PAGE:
However, Petitioner did not file this Petition until October 20, 2013, more than a year and a half after his conviction became final for AEDPA purposes. (Pet. at 27.) Hence it is facially untimely. See 28 U.S.C. § 2244(d)(1)(A).

Thus, unless Petitioner is entitled to statutory tolling and/or equitable tolling, the Petition must be dismissed. See Diaz v. Beard, 2014 WL 231924, at *1 (S.D. Cal. Jan. 21, 2014).

C. Statutory Tolling

As a general matter, AEDPA's limitation period is tolled during the pendency of one full round of state collateral review, which includes the intervals between any lower court decision and the filing of a subsequent petition in a higher court, so long as Petitioner does not unreasonably delay in filing. Callender v. Knipp, 2014 WL 435971, at *3 (C.D. Cal. Jan. 30, 2014).

AEDPA's limitation period is not tolled, however, between the date a petitioner's conviction becomes final for AEDPA purposes, and the filing of his first state habeas petition. Porter v. Ollison, 620 F.3d 952, 958 (9th Cir. 2010).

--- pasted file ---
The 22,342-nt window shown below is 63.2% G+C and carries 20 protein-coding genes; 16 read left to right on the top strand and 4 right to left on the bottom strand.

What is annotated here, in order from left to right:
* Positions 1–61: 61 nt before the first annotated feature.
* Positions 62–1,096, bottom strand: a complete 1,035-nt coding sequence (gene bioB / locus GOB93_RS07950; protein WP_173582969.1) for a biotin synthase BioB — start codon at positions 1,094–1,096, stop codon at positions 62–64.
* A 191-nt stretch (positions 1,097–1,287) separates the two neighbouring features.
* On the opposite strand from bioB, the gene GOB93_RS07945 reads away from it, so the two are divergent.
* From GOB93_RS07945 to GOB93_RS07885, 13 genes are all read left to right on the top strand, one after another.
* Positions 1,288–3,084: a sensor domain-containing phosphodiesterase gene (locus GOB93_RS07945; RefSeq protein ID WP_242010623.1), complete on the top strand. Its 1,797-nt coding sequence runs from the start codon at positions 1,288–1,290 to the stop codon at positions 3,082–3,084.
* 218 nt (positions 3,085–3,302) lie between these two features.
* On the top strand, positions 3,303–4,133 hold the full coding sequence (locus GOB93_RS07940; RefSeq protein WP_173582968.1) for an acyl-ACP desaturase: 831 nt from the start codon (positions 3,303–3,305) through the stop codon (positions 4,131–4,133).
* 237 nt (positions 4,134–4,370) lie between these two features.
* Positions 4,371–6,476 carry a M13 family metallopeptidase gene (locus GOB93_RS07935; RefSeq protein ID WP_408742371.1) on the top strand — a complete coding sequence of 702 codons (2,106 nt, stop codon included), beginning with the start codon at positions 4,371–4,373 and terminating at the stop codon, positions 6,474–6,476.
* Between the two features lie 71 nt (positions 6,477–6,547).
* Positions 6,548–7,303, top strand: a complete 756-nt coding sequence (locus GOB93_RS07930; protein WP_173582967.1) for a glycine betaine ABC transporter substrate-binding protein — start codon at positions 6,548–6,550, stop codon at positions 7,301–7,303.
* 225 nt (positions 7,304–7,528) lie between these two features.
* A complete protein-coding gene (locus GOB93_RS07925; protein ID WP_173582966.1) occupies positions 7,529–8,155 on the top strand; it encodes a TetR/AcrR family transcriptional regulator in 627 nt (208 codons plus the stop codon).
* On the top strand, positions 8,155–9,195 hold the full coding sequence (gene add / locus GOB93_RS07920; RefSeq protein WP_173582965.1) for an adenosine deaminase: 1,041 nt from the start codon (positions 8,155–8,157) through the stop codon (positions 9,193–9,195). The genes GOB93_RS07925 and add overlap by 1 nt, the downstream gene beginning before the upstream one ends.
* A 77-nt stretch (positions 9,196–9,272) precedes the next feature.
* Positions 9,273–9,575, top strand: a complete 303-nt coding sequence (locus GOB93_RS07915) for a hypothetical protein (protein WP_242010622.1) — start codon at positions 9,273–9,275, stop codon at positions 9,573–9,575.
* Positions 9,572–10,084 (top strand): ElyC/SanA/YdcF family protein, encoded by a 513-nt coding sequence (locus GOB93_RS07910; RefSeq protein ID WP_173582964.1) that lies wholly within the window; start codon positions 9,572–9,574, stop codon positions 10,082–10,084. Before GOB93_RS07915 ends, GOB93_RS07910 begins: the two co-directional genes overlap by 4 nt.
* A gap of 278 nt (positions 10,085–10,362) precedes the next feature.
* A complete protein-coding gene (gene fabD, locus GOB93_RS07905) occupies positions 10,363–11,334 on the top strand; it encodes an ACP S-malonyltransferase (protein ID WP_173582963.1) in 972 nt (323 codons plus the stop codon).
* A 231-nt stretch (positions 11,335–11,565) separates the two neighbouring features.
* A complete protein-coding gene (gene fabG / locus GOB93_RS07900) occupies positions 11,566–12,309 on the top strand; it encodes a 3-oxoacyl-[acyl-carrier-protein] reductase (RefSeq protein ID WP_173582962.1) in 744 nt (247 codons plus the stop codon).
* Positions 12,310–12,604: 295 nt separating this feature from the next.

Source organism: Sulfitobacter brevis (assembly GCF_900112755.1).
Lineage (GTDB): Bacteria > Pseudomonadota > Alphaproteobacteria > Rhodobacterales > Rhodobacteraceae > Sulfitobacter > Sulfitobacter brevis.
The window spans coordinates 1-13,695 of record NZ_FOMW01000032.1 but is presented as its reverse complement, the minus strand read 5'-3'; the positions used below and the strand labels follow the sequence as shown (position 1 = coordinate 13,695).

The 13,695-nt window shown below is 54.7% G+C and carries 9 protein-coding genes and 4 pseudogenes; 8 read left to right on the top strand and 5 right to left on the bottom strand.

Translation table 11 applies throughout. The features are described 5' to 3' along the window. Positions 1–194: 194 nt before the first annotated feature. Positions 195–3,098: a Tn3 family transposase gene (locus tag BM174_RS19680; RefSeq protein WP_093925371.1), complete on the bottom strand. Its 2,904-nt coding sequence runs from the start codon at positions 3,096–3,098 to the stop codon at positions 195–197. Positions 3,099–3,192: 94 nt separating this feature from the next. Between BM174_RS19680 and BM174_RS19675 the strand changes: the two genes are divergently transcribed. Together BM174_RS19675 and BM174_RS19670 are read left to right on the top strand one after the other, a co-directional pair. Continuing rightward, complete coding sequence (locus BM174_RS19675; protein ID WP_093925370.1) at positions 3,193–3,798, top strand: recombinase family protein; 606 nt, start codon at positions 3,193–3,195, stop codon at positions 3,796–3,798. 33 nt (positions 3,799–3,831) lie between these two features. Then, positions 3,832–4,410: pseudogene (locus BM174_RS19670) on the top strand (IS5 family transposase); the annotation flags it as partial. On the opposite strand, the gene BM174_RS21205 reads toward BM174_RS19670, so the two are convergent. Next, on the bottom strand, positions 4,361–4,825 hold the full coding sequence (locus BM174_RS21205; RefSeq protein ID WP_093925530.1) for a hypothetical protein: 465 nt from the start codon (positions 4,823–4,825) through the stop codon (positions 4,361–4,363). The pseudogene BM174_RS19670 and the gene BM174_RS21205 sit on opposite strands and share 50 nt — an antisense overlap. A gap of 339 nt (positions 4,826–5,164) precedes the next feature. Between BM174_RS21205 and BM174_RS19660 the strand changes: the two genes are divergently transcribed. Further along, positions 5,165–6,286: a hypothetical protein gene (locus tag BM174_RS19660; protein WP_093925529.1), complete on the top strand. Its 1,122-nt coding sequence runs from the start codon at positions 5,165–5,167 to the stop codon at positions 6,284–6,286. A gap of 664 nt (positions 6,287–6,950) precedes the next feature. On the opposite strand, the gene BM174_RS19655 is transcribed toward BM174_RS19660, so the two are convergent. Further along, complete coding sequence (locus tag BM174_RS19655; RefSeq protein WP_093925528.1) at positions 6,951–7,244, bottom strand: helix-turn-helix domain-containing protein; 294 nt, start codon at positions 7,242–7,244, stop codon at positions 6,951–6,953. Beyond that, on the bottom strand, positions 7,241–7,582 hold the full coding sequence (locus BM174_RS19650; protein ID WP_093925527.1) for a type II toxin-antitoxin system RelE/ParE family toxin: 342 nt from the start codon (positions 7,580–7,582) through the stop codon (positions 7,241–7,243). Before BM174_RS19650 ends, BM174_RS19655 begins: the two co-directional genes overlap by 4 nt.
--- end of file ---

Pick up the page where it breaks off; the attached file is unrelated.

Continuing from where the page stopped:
Here, Petitioner's limitation period ran for 48 days between March 26, 2012, i.e., the date Petitioner's conviction became final for AEDPA purposes, and May 14, 2012, i.e., the date Petitioner filed his first state habeas petition. See supra .

Because Petitioner filed habeas petitions in the California Court of Appeal and the California Supreme Court within a month, in each case, of the lower courts' respective denials, his AEDPA limitation period was tolled for the entire round of state collateral review. See Callender, 2014 WL 435971, at *3; Velasquez v. Kirkland, 639 F.3d 964, 967-68 (9th Cir. 2011) (observing that delays of 30 to 60 days are presumptively reasonable).

The California Supreme Court denied Petitioner's last state habeas petition on November 28, 2012. (Lodg. No. 19.) Thus, Petitioner had until October 11, 2013 -- i.e., 317 days after November 28, 2012 -- to file a federal habeas petition. See 28 U.S.C. § 2244(d)(2).

But Petitioner filed his Petition on October 20, 2013 -- nine days late. (Pet. at 27.)

Accordingly, Petitioner's facially untimely Petition is not saved by statutory tolling. See 28 U.S.C. § 2244(d)(2).

D. Equitable Tolling

As a rule, AEDPA's limitation period is subject to equitable tolling only if Petitioner can show that (1) he pursued his rights diligently and (2) an " extraordinary circumstance prevented timely filing." Yeh, 751 F.3d at 1077.